4:40 p.m. Several rounds of chess later, I've dried off. Still some time before dinner -- I suppose I'll find where Mrs.5000 is and write up some of the day's cullinary exploits on the laptop.

4:24 p.m. Back. Three laps around Laurelhurst Park to get the blood moving. Spring is a-bustin' out all over out there, even on a grim day like today. Lots of pink and yellow blossoms everywhere. S'nice.

3:47 p.m. I've stretched, I've made a few moves in chess games, and now I'm ready to run. Once I find a hat. Oh, and shoes.

3:28 p.m. The oven is off, there's a load of dishes in the dishwasher, and I've starting typing up some "michael5000 Kitchen" entries. Have been listening to the classical station, and [very specific in-joke] have realized that Edmund Stone reminds me of Toby. [/in-joke] Now, it's finally time to go running. It looks like my timing has been good, as it's no longer hailing, not even raining really, and the temperature has soared into the high forties.

2:34 p.m. The granola is done, the soup is done, the lasagna is in the oven, the bread is in the bread machine, and I'm sweating like an ox. I hate cooking for a single meal, but I love the big production of cooking a lot of things at once.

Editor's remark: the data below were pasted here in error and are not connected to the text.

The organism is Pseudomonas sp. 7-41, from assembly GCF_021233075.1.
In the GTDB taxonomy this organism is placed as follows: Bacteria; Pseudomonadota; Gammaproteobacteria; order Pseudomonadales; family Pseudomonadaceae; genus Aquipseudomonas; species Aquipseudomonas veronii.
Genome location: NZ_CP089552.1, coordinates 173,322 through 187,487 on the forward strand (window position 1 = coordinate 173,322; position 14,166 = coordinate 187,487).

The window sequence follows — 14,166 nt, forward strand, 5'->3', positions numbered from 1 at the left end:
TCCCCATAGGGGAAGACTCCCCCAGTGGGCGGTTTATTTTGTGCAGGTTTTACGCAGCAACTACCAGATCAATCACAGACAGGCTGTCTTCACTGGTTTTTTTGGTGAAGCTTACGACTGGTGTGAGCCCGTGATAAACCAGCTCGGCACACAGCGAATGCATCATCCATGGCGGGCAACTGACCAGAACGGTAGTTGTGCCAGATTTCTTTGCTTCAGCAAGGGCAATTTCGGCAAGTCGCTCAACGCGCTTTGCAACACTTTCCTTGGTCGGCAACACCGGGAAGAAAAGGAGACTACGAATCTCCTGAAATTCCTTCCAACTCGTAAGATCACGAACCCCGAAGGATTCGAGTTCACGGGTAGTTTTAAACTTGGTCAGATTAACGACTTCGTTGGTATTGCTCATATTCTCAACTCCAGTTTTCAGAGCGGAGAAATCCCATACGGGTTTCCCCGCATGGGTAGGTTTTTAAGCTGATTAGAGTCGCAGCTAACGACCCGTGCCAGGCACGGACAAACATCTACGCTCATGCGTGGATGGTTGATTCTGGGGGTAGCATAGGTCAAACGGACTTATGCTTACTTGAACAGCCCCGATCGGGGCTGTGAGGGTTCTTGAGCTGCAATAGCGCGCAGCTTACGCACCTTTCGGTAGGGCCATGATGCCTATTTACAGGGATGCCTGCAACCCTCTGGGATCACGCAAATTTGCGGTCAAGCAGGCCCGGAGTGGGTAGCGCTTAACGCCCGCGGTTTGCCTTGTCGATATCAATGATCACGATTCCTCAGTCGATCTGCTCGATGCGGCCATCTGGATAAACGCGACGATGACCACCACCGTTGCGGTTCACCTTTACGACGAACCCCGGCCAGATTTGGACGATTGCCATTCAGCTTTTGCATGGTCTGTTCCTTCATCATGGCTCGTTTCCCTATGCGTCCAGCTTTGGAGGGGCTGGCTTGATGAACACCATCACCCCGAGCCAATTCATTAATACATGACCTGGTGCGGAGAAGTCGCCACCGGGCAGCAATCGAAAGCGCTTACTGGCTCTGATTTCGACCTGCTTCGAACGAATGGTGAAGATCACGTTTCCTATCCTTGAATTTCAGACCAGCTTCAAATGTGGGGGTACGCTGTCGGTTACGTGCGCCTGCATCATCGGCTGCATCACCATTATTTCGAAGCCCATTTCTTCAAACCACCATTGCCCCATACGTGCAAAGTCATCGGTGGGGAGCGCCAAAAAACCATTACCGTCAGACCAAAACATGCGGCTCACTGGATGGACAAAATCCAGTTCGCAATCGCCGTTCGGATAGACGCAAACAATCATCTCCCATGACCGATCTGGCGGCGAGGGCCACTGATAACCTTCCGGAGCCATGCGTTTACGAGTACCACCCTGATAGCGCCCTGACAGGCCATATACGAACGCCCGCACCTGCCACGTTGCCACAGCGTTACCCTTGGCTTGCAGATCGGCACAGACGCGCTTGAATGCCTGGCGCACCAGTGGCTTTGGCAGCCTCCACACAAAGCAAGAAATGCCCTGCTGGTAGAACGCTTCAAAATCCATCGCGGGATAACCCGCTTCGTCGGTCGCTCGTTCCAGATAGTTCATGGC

The kitchen looks like a tornado hit, so now I suppose I ought to clean it.

1:08 p.m. E.G.G. 2.0 is in the oven, and enough of the alcoholic beverage to intoxicate and fatten a platoon has been blended up. Now, on to the soup. Mrs.5000 has made a couple of remarks about my "manly stomping about from one ingrediant to the next." I think she's making fun of me.

Occurs to me that I had intended to get the Monday Quiz set up back at the coffee shop. Damn.

12:42 p.m. And, we're off and running with Ex-Girlfriend's Granola 2.0. The hail has stopped. A slight touch of panic that I'm not going to get everything I hoped to do this weekend done has begun to set in, but this is an expected part of Sunday afternoon and arriving quite on schedule.

12:17 p.m. As the relentless hand of time drags us into Sunday afternoon, I've returned home. I haven't mentioned before, but it is damp, cloudy, and kind of miserable today -- barely over 40 F, when it was 60 F and sunny yesterday afternoon. Spring is a harsh mistress.

Vida demanded a photo, so here I am as a was a few minutes ago:

Note: Haircut, public Bible, chess.com, remains of pomegranite-blueberry smoothie.

As I was posting that picture, it began to hail briskly. My run later today should be all kinds of fun.

But that's for later! For now, it is going to be one of those Sunday afternoons when I do the michael5000 kitchen! That means I can skip lunch and nibble as I go. Today we're doing a soup, a bread, and an alcoholic beverage (!), as well as revisiting the "Ex-Girlfriend Granola" recipe. Might also do a lasagna, but no promises.

11:56 a.m. And another boring Michael Reads the Bible post is in the can! Time for a few quick chess moves, and then home to the castle.

11:23 a.m. Done reading. Now I'm about halfway through writing up the MRtB post.

11:00 a.m. Geez, the Book of Job is so turgid...